President Barack Obama on Monday will call for a higher minimum tax rate on millionaires to ensure they pay the same rate on their earnings as middle-income taxpayers, according to a White House official.
The plan comes as Obama engages in a months-long, countrywide trek to back his $447 billion jobs bill to reduce 9.1 percent unemployment and restore trust in his economic leadership.
The tax raise is unlikely to pass Congress as Republicans have already rejected Obama's plans to raise taxes and limit deductions for the highest earners, and would see the rule as a political gambit.
Republicans say adding to the tax burden will hit small business owners and therefore harm job creation.
An administration official said on condition of anonymity that Obama would call his millionaires plan the "Buffett Rule," a reference to an objection by billionaire investor Warren E. Buffett that the richest Americans generally pay a smaller share of their income in federal taxes than middle-income workers.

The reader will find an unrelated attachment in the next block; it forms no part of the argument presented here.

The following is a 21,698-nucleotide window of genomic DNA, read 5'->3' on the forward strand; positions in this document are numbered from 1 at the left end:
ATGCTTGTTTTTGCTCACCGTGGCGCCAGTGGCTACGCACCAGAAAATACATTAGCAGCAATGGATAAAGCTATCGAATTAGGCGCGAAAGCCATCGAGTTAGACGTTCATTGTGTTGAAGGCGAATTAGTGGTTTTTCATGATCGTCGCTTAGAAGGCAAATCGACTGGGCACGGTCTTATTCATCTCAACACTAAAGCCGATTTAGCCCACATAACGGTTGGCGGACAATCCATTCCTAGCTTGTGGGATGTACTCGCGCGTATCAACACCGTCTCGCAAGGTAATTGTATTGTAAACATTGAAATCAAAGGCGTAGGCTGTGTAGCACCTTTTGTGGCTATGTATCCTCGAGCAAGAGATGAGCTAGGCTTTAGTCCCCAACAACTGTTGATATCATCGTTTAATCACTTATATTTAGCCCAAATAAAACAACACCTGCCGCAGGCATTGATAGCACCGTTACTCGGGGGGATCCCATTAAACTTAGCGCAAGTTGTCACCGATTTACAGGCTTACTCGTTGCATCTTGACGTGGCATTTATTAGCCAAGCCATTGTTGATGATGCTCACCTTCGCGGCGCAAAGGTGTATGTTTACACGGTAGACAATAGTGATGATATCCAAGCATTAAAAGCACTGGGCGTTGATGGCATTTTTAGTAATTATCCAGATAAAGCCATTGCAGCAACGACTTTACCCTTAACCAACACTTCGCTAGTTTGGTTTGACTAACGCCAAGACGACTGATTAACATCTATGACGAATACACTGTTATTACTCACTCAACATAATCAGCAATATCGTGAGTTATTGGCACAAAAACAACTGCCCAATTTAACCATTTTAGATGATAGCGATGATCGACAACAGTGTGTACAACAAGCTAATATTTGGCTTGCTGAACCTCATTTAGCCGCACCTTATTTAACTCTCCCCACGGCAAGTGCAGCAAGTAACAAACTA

Some millionaires enjoy the lower rate because investment gains -- such as capital gains, dividends and "carried interest" compensation paid to investment managers and hedge fund partners -- are taxed at a lower rate than wages.
They also only pay the Social Security payroll tax on the first $106,800 of their income, the cut-off point for the tax.
But Obama will not indicate a specific rate or provide other details such as how much revenue the plan would raise, according to The New York Times, which first reported the story.
He will unveil the tax hike as part of a broader announcement at the White House on a long-term deficit reduction proposal.
A special joint congressional committee is working on a bipartisan budget deal due by late November amid a new row between Obama and Republican lawmakers over the president's jobs bill, after Obama said he would finance the plan by ending tax breaks for oil and gas firms and individuals earning over $200,000.
Republicans rejected the blueprint this week.
The millionaires' rate would affect just 0.3 percent of taxpayers, or fewer than 450,000 as 144 million returns were filed for 2010, according to the Times.